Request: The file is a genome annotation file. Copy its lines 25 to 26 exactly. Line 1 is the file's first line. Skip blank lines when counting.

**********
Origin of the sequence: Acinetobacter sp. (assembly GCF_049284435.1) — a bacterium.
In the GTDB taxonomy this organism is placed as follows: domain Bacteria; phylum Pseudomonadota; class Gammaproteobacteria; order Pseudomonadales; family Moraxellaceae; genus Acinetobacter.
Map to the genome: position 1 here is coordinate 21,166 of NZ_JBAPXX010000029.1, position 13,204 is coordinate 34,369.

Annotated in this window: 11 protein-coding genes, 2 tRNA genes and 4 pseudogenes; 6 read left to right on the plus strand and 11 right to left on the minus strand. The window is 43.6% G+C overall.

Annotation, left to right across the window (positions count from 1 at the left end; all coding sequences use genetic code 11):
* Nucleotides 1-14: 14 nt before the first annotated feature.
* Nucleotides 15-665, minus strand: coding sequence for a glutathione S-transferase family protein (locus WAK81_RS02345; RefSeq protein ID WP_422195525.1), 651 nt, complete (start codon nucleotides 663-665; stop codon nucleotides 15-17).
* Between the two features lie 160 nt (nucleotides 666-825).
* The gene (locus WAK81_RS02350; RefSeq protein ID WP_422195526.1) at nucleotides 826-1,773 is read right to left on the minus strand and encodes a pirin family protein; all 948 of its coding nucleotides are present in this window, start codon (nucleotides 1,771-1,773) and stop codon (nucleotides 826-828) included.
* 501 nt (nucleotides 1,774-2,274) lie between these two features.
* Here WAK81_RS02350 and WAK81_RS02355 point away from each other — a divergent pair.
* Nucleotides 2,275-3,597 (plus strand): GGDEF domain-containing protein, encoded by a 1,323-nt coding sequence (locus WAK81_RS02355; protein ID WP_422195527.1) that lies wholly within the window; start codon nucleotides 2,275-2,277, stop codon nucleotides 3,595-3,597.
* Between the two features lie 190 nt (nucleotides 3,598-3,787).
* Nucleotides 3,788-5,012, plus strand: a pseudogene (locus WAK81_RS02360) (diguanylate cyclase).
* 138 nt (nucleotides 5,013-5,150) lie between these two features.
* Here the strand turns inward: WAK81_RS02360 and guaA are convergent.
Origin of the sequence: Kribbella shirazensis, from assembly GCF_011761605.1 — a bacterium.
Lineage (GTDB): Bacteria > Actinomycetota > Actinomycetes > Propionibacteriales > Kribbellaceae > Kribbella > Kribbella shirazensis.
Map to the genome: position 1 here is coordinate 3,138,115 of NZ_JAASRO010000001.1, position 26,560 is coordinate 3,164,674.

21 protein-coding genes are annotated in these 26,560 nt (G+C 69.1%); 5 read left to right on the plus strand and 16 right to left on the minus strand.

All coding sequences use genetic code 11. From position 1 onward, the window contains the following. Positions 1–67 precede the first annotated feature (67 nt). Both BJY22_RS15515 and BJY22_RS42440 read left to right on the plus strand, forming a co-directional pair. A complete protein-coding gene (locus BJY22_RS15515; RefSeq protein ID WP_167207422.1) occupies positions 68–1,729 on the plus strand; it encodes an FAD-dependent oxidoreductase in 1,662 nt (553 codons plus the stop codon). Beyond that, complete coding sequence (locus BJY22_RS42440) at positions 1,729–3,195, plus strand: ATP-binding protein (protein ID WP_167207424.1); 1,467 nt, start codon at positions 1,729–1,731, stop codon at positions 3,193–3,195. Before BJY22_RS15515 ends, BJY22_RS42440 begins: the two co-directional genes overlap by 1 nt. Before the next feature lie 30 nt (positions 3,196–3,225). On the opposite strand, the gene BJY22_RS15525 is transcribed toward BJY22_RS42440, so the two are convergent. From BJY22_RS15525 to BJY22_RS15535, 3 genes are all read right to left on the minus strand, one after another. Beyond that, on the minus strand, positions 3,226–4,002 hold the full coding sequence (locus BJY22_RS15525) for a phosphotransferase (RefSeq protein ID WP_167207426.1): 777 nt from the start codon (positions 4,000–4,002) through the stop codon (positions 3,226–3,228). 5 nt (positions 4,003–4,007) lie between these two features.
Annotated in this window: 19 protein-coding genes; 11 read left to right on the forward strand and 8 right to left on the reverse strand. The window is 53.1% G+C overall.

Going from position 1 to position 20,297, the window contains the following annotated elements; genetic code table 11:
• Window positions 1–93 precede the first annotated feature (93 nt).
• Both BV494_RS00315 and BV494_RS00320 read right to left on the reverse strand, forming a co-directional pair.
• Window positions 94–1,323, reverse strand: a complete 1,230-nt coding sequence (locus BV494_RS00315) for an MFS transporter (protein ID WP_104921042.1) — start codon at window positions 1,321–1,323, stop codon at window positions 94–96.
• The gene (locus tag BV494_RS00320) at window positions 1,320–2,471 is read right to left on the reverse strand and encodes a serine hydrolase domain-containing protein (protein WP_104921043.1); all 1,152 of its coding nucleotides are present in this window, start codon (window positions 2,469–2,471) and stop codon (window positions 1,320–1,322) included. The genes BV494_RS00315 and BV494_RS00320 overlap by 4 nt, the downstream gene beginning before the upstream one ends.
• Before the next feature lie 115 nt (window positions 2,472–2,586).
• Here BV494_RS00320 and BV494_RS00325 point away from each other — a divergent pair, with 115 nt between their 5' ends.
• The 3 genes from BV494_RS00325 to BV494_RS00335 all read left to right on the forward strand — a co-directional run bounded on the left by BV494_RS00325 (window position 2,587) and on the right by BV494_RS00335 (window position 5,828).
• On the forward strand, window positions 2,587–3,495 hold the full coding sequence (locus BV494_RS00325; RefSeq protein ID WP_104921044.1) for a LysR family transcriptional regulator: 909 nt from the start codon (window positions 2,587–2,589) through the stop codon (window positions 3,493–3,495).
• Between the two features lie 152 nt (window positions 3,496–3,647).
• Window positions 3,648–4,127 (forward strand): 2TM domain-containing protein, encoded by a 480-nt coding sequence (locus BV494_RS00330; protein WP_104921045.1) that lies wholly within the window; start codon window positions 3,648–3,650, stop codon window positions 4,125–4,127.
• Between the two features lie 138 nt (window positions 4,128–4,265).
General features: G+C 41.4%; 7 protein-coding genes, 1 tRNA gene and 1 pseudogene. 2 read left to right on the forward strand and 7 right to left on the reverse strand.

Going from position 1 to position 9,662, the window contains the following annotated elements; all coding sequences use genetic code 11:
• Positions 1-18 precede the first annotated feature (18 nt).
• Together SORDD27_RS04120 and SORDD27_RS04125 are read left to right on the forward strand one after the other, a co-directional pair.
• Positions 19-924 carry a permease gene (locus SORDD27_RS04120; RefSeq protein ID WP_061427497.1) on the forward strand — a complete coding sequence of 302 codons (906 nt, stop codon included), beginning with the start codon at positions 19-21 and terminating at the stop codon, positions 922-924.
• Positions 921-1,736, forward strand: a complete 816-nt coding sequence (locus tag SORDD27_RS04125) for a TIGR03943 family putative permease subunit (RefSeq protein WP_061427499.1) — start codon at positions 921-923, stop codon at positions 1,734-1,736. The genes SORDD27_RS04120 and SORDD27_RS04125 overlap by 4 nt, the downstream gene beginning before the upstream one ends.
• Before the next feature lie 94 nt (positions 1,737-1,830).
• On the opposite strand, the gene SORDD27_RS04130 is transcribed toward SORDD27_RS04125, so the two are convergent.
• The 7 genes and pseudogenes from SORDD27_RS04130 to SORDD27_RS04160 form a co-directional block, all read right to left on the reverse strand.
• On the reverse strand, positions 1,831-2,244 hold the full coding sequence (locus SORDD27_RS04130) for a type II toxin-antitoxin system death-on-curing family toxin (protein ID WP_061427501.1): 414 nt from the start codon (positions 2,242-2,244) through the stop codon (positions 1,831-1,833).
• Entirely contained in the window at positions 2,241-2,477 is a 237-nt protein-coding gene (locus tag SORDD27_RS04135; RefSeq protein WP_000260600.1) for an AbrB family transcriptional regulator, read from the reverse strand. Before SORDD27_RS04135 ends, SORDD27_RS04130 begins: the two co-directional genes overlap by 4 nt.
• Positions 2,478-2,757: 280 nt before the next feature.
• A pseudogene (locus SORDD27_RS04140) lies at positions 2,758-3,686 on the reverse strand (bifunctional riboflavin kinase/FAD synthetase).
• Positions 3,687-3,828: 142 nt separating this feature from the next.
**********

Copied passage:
• Both BV494_RS00315 and BV494_RS00320 read right to left on the reverse strand, forming a co-directional pair.
• Window positions 94–1,323, reverse strand: a complete 1,230-nt coding sequence (locus BV494_RS00315) for an MFS transporter (protein ID WP_104921042.1) — start codon at window positions 1,321–1,323, stop codon at window positions 94–96.